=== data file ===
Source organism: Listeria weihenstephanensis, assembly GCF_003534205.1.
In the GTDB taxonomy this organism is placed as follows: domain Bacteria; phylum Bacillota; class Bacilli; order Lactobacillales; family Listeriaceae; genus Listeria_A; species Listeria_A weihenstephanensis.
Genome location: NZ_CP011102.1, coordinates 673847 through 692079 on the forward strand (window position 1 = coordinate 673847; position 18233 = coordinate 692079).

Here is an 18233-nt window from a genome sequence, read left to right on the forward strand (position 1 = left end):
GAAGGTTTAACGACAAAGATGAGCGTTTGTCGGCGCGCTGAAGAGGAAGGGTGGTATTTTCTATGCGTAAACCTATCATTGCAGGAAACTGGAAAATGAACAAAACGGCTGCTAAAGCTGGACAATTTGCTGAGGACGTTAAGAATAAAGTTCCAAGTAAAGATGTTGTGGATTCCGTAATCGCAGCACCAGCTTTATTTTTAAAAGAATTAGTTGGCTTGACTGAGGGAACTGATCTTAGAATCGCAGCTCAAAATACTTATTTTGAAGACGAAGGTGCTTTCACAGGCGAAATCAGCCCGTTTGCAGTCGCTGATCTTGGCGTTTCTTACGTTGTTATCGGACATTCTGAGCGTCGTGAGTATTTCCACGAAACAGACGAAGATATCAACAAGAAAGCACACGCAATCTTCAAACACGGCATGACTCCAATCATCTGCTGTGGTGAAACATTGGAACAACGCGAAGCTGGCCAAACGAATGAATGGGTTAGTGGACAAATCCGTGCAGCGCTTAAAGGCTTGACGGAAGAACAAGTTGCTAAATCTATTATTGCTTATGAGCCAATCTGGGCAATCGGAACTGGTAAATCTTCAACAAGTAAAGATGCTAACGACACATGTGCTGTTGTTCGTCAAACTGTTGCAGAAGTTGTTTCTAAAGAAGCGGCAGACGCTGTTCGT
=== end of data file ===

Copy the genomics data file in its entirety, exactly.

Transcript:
Source organism: Listeria weihenstephanensis, assembly GCF_003534205.1.
In the GTDB taxonomy this organism is placed as follows: domain Bacteria; phylum Bacillota; class Bacilli; order Lactobacillales; family Listeriaceae; genus Listeria_A; species Listeria_A weihenstephanensis.
Genome location: NZ_CP011102.1, coordinates 673847 through 692079 on the forward strand (window position 1 = coordinate 673847; position 18233 = coordinate 692079).

Here is an 18233-nt window from a genome sequence, read left to right on the forward strand (position 1 = left end):
GAAGGTTTAACGACAAAGATGAGCGTTTGTCGGCGCGCTGAAGAGGAAGGGTGGTATTTTCTATGCGTAAACCTATCATTGCAGGAAACTGGAAAATGAACAAAACGGCTGCTAAAGCTGGACAATTTGCTGAGGACGTTAAGAATAAAGTTCCAAGTAAAGATGTTGTGGATTCCGTAATCGCAGCACCAGCTTTATTTTTAAAAGAATTAGTTGGCTTGACTGAGGGAACTGATCTTAGAATCGCAGCTCAAAATACTTATTTTGAAGACGAAGGTGCTTTCACAGGCGAAATCAGCCCGTTTGCAGTCGCTGATCTTGGCGTTTCTTACGTTGTTATCGGACATTCTGAGCGTCGTGAGTATTTCCACGAAACAGACGAAGATATCAACAAGAAAGCACACGCAATCTTCAAACACGGCATGACTCCAATCATCTGCTGTGGTGAAACATTGGAACAACGCGAAGCTGGCCAAACGAATGAATGGGTTAGTGGACAAATCCGTGCAGCGCTTAAAGGCTTGACGGAAGAACAAGTTGCTAAATCTATTATTGCTTATGAGCCAATCTGGGCAATCGGAACTGGTAAATCTTCAACAAGTAAAGATGCTAACGACACATGTGCTGTTGTTCGTCAAACTGTTGCAGAAGTTGTTTCTAAAGAAGCGGCAGACGCTGTTCGT